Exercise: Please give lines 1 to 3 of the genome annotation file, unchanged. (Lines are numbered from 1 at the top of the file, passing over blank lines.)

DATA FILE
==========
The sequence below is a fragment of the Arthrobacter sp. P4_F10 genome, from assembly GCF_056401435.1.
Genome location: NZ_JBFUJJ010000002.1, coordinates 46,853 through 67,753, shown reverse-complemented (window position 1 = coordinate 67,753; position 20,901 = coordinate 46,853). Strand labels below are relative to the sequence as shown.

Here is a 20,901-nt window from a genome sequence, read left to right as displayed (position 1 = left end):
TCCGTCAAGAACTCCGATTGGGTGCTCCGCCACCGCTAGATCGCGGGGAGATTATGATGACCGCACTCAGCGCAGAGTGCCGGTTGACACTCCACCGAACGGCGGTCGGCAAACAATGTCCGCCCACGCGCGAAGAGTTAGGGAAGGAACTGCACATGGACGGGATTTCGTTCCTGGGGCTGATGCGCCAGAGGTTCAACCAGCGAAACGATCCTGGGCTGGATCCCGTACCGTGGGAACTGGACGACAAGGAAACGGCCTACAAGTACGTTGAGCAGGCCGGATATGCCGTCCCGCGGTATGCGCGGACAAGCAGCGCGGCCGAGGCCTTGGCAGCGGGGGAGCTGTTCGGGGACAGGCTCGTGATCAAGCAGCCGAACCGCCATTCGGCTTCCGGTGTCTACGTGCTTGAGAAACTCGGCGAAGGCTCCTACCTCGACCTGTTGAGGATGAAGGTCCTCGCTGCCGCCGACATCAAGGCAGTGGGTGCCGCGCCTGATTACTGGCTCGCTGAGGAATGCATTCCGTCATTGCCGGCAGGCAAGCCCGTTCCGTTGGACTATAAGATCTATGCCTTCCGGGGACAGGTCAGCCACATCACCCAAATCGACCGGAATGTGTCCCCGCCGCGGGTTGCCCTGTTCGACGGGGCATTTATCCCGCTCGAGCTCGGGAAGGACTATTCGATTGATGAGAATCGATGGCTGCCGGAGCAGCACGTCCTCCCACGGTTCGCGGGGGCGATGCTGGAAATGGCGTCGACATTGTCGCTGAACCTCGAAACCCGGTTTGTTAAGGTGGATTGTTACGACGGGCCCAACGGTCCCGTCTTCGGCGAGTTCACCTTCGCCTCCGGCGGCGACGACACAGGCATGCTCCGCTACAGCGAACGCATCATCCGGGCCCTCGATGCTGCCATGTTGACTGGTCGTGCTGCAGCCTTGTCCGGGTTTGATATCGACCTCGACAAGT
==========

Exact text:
The sequence below is a fragment of the Arthrobacter sp. P4_F10 genome, from assembly GCF_056401435.1.
Genome location: NZ_JBFUJJ010000002.1, coordinates 46,853 through 67,753, shown reverse-complemented (window position 1 = coordinate 67,753; position 20,901 = coordinate 46,853). Strand labels below are relative to the sequence as shown.

Here is a 20,901-nt window from a genome sequence, read left to right as displayed (position 1 = left end):